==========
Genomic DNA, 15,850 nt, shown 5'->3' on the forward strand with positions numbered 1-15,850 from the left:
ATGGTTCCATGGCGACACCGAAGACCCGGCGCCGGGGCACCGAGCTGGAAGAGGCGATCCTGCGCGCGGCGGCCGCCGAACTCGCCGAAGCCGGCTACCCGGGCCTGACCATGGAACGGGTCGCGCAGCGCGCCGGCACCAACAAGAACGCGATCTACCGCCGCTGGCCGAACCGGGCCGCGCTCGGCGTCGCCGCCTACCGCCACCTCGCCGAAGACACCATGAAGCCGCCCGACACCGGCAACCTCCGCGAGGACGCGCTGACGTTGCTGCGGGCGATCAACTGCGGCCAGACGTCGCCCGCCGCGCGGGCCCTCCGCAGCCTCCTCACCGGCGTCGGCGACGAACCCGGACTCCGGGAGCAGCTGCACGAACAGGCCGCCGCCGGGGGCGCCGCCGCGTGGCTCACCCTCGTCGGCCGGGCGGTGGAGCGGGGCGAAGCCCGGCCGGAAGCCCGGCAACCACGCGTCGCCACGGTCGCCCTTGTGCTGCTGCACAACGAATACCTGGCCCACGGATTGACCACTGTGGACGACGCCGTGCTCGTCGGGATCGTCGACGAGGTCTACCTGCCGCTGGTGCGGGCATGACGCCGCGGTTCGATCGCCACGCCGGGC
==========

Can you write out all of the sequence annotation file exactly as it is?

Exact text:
Genomic DNA, 15,850 nt, shown 5'->3' on the forward strand with positions numbered 1-15,850 from the left:
ATGGTTCCATGGCGACACCGAAGACCCGGCGCCGGGGCACCGAGCTGGAAGAGGCGATCCTGCGCGCGGCGGCCGCCGAACTCGCCGAAGCCGGCTACCCGGGCCTGACCATGGAACGGGTCGCGCAGCGCGCCGGCACCAACAAGAACGCGATCTACCGCCGCTGGCCGAACCGGGCCGCGCTCGGCGTCGCCGCCTACCGCCACCTCGCCGAAGACACCATGAAGCCGCCCGACACCGGCAACCTCCGCGAGGACGCGCTGACGTTGCTGCGGGCGATCAACTGCGGCCAGACGTCGCCCGCCGCGCGGGCCCTCCGCAGCCTCCTCACCGGCGTCGGCGACGAACCCGGACTCCGGGAGCAGCTGCACGAACAGGCCGCCGCCGGGGGCGCCGCCGCGTGGCTCACCCTCGTCGGCCGGGCGGTGGAGCGGGGCGAAGCCCGGCCGGAAGCCCGGCAACCACGCGTCGCCACGGTCGCCCTTGTGCTGCTGCACAACGAATACCTGGCCCACGGATTGACCACTGTGGACGACGCCGTGCTCGTCGGGATCGTCGACGAGGTCTACCTGCCGCTGGTGCGGGCATGACGCCGCGGTTCGATCGCCACGCCGGGC